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Traveling With Diabetes
People with diabetes aren’t known for packing light, and I am no exception. Just leaving the house to grocery shop has me throwing at least my glucose meter, the receiver for my Dexcom continuous glucose monitoring system, and a jar of glucose tablets into my purse.
For longer trips, it has taken me a long time to learn to travel lightly, while still packing smartly. I used to bring a gigantic bag with enough socks and underpants to outfit an army, but I’ve learned to streamline the process in the last few years. As a result, it’s always an exercise in “What did I forget?” Of course, I don’t play the “What did I forget?” game until I’m about to walk out the door, or while I’m on that anxiety-inducing ride to the airport, when I convince myself that I left my cell phone/pump/license/arm/house keys at home and I have to keep checking, repeatedly, to ensure the presence and safety of these items. (The arm is easy to check for, thankfully. I just waggle it around a bit while I search through my bag for the other stuff.)
What trip me up are the health-centric decisions. Whether I’m in Philadelphia for two days or in Dubai for a week, I bring backups of my backups. Three-day trip? Three new infusion sets, three bottles of test strips, a brand-new bottle of insulin, the in-case-of-pump-failure insulin pen, glucose tablets in case of low blood glucose, my glucose meter, and a spare continuous glucose monitor sensor go in the bag.
All this stuff does not a light suitcase make. But have diabetes, will travel, and all it takes is a little extra planning to keep the trip diabetes-friendly…and fun.
I also locate the letter I carry from my medical team explaining that I have Type 1 diabetes and that I’m using an insulin pump and a continuous glucose monitor and am carrying supplies for diabetes in my luggage.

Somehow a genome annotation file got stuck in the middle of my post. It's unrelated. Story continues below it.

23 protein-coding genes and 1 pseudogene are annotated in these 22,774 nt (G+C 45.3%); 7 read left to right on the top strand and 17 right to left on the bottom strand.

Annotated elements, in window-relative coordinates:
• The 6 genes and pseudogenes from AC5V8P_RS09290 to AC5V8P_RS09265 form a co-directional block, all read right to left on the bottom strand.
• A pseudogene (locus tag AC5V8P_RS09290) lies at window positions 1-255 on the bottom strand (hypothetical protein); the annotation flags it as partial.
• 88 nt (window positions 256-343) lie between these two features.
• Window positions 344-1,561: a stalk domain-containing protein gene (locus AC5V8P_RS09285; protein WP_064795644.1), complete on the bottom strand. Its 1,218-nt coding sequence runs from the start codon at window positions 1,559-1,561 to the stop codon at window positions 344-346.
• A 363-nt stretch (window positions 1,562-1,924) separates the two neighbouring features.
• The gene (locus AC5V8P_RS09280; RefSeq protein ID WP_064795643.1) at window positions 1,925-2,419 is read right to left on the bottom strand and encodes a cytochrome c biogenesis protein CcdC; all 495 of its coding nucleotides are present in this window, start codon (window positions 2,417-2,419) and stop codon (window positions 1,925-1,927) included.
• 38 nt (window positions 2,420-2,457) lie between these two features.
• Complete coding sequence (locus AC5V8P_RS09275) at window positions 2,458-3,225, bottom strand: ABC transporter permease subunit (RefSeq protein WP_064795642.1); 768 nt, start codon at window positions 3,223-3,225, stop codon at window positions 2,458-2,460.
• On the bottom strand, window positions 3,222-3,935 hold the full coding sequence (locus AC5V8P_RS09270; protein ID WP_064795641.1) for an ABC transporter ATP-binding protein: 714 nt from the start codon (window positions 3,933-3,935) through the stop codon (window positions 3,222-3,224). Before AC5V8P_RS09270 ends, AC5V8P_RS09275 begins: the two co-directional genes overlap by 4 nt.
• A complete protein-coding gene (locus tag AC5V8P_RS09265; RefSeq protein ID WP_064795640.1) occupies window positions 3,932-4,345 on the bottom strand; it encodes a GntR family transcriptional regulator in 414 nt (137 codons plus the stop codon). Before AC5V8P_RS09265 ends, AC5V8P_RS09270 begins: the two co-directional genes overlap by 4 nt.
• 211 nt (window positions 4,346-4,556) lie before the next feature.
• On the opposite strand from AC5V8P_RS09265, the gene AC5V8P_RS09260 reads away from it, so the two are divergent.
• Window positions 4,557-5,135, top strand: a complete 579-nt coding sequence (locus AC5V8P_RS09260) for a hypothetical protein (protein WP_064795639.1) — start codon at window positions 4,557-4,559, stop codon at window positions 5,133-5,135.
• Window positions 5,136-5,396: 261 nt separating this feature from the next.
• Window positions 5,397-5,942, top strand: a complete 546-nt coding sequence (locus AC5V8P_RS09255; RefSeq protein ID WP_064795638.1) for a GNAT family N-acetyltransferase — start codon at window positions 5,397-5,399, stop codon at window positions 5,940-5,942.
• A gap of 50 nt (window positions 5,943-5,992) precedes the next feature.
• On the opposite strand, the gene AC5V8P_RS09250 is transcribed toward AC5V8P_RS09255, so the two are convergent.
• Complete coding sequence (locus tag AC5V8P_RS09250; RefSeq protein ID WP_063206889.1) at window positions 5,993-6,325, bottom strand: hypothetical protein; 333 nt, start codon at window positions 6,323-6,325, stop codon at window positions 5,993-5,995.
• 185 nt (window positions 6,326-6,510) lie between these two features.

For trips where my husband or a friend are traveling with me, I bring a glucagon injection kit (glucagon is a hormone that causes the liver to release glucose into the bloodstream), in case of severe hypoglycemia (low blood glucose).
I also prefer to have an insulin pen or two in my bag, in case my pump has any issues while I’m on the move. And usually I request a “loaner pump” from my insulin pump company as a backup while I travel. (Many pump companies offer loaner pump programs for traveling; ask your manufacturer!) And I like to confirm that I have enough fast-acting insulin, back-up basal insulin, syringes, and test strips for the trip well ahead of time, in case I need to get new prescriptions from my medical team.
The night before I leave for any trip, I make sure I’m fully packed. That way, any last-minute, “Oh my gosh, I forgot something!” panicky moments can happen in time to find the solution. This includes packing up my medical supplies and making sure they fit into my carry-on bag. My carry-on includes my glucose meter, glucose tablets, a backup pump infusion set, replacement batteries for my meter and pump, a spare continuous glucose sensor, test strips, and any vials of insulin. I keep my spare glucose meter in my checked luggage, but everything else stays with me.
Day of travel
For lots of people, getting through airport security can be a real stressor, and all of the medical supplies necessary for diabetes can add to that stress. Whether you’re wearing a medical device, carrying syringes, or bringing bottles of medicine, you may be stopped and questioned by a Transportation Security Administration (TSA) agent. Here are some tips on moving through airport security safely and efficiently with your diabetes supplies:
• Keep medicines in their original packaging. The prescription labels for diabetes medicines are usually stuck to the outside of the box.